USD: Positioning may limit much of a dollar rebound this week
The US dollar index (DXY) is just over 2% off the highs seen in mid-August. This largely looks a function of stretched long dollar positioning, some remedial measures overseas (e.g. China’s managed stability of the renminbi) and some better activity data out of Europe – most recently an encouraging recovery in the German August IFO. We think the dollar could correct slightly lower ahead of next Monday’s US Labor Day public holiday, but it’s probably too early to sound the all clear on Trump’s protectionist trends – despite some progress with Mexico. Indeed, we’re concerned that the push to place 25% tariffs on $200 billion worth of Chinese imports will come to dominate markets in September and that, in general, the emerging markets FX complex remains fragile. For today, we should see US August consumer confidence print near cycle highs (Monday saw a new high for US equities). Overall, DXY could dip to 94.00/94.20 this week, but not a high conviction call.
EUR: Italy may limit the euro bounce
The German IFO witnessed an impressive recovery in August and feeds the narrative that the 1H18 collapse could well have been triggered by temporary factors. After being bruised by the ECB’s forward guidance, however, we doubt the market will have much enthusiasm in trying to chase a higher EUR on the back of a normalisation in ECB policy. The euro also has to contend with deliberations on the Italian budget in September, which could prove negative for the euro. We’ll also see Fitch give an update on Italian sovereign ratings this Friday, although it will be too early to expect major changes before a budget has been agreed. 1.1600-1.1750 looks the range trade over coming days.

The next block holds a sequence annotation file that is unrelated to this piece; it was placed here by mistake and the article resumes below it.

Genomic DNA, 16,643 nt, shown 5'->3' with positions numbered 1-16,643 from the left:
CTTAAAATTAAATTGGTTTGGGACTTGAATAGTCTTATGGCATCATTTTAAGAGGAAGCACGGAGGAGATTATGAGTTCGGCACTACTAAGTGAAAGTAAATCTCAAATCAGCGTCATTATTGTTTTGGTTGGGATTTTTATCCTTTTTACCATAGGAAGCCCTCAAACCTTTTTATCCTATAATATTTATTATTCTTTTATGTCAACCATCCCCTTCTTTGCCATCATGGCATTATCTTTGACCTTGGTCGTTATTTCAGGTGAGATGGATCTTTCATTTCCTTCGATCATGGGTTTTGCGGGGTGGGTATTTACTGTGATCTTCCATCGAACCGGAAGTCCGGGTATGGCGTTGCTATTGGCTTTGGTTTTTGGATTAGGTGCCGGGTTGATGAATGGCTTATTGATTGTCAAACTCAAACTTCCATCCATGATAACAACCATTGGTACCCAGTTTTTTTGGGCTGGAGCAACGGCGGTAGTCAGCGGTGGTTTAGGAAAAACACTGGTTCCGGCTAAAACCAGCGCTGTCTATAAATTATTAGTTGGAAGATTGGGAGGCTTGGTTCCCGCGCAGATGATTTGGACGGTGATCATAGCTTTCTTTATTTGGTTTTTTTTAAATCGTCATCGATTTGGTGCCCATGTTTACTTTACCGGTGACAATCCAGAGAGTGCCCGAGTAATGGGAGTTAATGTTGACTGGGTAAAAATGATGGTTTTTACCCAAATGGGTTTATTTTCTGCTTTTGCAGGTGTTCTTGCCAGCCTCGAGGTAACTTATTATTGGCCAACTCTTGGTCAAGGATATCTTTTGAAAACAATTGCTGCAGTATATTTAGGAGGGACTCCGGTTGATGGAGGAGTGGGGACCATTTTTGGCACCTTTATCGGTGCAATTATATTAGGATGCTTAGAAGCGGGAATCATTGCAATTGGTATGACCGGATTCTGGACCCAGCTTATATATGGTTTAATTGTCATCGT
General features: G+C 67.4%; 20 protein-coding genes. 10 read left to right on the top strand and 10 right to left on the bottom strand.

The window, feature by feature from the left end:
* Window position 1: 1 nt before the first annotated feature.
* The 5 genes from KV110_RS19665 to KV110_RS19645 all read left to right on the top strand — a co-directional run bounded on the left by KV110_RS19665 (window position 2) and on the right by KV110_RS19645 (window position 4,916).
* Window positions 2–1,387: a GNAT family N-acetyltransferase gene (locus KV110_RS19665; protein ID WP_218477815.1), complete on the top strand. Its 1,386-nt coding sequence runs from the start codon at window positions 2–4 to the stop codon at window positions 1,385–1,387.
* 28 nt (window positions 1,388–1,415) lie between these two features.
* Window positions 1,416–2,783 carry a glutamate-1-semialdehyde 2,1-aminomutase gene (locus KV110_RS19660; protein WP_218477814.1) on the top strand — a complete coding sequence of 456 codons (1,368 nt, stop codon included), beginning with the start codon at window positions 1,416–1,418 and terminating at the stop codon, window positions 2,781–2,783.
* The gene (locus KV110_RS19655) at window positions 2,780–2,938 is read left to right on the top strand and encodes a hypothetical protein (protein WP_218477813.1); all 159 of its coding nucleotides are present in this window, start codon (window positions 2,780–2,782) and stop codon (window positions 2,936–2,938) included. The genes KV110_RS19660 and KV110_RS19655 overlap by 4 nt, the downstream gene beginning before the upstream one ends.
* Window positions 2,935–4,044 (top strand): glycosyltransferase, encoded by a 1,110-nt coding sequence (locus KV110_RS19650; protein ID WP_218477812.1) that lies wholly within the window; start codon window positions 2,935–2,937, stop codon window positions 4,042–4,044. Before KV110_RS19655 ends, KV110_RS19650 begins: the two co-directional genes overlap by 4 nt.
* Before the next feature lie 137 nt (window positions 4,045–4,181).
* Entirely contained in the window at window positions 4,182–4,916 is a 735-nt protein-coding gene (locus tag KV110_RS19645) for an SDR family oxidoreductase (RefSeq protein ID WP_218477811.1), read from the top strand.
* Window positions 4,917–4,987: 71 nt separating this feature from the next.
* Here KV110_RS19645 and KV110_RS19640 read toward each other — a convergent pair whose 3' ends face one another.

GBP: Breakout from an 11-month range
EUR/GBP has seen a decisive upside break-out, which could extend into the 0.91/92 area over coming weeks – ahead of fraught Brexit negotiations.
CAD: Tactically position for short-term upside as BoC tightening odds too low
Narrowing our focus to the September Bank of Canada meeting (5 September), we think there are material upside risks to the Canadian dollar – with markets underestimating the odds of a 25 basis point rate hike at the meeting (currently 22% priced in). Second-quarter Canadian GDP data this week (Wednesday) may see these odds pick-up sharply; our economists are looking for a 3.0% quarter on quarter annualised print – a touch stronger than the BoC's own 2.8% estimate in the July Monetary Policy Report. While Canada has been ‘left out’ of the US-Mexico preliminary trade deal, we note that Nafta is not dead in the water, not least as it is US Congress that has the power to terminate Nafta (not the President). We think CAD has solid reasons to post a short-term move higher and prefer to position for tactical upside (targeting USD/CAD 1.27-1.28).